The Aboriginal Memorial installation is inspired by the hollow log or bone coffin mortuary ceremony of Central Arnhem Land. Most commonly known as the Dupun ceremony, it is also known, according to language, as Lorrkon, Djalumbu, Badurru, Mudukundja, Mululu and Larajeje. Though similar to Indigenous burial practices in other parts of Australia, the hollow log ceremony is unique to Arnhem Land. The purpose of the ceremony is to ensure the safe arrival of the spirit of the deceased on its perilous journey from the earth to the land of the dead.
Burial practices of indigenous Australians in other parts of Australia include the Pukumani ritual of the Tiwi people and ceremonies using burial platforms and carved trees.
Traditionally, when a person in Arnhem Land dies the body is ritually painted with relevant totemic designs, sung over and mourned. It is then taken to the deceased's clan land, and is either buried or placed on a platform in a tree and left to decompose. The bones are recovered later (this can be months or even years later) and a hollow log ceremony is performed.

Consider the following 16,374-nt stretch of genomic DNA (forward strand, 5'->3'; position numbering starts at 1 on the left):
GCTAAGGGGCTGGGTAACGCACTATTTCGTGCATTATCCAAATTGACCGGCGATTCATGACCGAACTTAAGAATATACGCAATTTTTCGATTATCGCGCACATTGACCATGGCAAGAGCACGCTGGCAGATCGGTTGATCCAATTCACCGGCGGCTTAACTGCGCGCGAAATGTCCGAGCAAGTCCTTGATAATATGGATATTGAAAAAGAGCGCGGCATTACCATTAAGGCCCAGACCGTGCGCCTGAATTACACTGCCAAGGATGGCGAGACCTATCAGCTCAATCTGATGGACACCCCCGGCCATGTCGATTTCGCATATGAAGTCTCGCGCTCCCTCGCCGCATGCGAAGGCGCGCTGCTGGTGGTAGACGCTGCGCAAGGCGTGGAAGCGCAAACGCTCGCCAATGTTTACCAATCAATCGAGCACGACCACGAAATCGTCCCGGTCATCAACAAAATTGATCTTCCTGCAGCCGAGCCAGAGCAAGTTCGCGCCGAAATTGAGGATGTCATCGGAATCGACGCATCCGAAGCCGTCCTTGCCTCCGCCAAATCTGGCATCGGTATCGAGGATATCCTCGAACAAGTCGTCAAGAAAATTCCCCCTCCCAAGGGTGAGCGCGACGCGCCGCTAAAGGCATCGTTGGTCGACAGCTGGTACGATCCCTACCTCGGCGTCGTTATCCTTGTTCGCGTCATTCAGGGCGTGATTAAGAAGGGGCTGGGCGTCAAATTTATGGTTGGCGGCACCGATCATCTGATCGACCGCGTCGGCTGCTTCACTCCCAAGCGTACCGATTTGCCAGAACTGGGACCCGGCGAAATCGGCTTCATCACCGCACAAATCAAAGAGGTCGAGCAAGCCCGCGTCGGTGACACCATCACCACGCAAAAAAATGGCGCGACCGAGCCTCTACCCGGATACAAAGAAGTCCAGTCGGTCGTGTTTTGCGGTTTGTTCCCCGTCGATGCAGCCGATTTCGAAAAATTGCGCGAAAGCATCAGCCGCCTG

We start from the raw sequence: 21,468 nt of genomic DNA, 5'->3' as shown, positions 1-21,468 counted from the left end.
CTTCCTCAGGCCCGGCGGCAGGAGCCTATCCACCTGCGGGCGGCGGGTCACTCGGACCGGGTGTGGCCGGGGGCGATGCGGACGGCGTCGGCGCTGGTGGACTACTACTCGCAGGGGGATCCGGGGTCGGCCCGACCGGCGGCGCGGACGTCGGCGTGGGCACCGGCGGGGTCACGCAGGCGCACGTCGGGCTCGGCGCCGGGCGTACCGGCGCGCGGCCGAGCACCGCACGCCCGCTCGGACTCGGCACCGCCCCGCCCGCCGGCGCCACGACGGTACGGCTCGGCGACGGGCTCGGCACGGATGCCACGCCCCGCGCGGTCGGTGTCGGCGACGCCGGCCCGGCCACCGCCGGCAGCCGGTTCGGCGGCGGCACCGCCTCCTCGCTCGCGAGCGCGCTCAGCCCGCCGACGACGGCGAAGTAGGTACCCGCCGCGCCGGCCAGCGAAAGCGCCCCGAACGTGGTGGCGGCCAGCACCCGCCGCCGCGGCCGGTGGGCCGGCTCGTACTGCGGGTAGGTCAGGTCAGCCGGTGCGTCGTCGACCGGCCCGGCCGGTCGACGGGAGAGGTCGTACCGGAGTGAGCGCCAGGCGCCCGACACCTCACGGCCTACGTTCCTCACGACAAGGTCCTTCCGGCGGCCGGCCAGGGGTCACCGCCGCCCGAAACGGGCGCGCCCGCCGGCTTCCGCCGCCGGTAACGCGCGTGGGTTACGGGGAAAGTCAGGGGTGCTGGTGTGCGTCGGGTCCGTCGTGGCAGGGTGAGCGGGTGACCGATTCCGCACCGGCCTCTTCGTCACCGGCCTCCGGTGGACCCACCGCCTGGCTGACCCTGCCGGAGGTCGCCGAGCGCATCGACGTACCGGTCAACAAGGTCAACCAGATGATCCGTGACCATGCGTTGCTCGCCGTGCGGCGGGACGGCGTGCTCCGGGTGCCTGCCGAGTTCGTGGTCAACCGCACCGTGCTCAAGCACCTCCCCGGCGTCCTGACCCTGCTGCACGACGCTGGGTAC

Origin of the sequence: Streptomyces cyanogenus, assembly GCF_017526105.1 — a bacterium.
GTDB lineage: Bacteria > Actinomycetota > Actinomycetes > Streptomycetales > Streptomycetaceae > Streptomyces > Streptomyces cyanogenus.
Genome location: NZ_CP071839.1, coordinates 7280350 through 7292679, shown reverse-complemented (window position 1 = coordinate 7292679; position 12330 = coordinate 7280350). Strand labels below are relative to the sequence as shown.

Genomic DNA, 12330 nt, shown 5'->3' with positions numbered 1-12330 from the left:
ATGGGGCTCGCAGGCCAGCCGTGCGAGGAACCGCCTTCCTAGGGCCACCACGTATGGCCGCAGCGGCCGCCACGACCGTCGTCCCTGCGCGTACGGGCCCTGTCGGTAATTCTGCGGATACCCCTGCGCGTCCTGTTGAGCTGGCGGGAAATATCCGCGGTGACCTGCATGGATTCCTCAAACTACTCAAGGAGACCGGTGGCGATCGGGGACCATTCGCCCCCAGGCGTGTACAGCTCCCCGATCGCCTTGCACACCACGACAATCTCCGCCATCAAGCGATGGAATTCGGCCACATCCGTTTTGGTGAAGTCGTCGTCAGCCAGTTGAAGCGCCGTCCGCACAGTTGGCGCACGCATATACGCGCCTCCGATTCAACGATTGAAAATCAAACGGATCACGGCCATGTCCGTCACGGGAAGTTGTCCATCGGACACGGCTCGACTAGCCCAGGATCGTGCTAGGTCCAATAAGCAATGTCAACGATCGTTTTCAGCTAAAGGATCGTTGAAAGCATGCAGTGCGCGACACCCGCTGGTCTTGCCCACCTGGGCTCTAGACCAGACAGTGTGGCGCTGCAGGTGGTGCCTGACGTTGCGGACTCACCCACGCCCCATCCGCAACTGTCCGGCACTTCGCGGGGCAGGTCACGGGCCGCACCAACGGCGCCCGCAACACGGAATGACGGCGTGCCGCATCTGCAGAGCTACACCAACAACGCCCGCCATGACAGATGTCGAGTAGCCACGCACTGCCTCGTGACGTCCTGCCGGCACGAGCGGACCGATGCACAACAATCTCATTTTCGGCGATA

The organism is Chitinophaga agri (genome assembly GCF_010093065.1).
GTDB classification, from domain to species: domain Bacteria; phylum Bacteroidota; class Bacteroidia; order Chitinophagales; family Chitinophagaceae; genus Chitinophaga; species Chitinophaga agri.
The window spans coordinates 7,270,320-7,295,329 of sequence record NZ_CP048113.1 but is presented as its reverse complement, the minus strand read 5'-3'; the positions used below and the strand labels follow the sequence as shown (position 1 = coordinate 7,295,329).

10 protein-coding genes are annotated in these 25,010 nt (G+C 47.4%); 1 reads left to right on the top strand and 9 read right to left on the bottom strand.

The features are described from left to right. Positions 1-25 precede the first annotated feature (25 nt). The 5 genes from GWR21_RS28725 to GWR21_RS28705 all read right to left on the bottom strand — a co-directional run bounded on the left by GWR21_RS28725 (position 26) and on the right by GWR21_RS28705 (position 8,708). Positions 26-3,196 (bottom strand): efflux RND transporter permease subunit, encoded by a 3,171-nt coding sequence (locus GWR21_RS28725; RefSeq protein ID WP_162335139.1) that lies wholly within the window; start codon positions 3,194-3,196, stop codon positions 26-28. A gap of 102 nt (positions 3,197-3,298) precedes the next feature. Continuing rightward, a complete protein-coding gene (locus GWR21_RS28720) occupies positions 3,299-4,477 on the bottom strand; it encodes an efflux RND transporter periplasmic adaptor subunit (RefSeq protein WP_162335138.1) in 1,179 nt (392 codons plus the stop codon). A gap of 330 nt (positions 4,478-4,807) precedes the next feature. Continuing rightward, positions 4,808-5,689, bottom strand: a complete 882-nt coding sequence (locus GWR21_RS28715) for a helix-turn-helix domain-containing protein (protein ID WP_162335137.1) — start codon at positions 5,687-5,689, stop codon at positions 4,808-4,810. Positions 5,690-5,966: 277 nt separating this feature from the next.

A tree trunk, naturally hollowed out by termites, is cut down, cleaned and, in a ceremonial camp, is painted with the clan's totemic designs. The bones of the deceased are painted with red ochre and, during special dances, placed inside the log. The larger bones and skull are broken before being inserted. The coffin is danced into the main camp, placed upright and the final songs and dances performed. It is then left to the elements, and the burial cycle is complete.
At no time did the log coffins in the Memorial contain bones, nor were they used in a mortuary ceremony. Like other sculptures by indigenous Australians, shown in galleries, they were made as works of art for public display.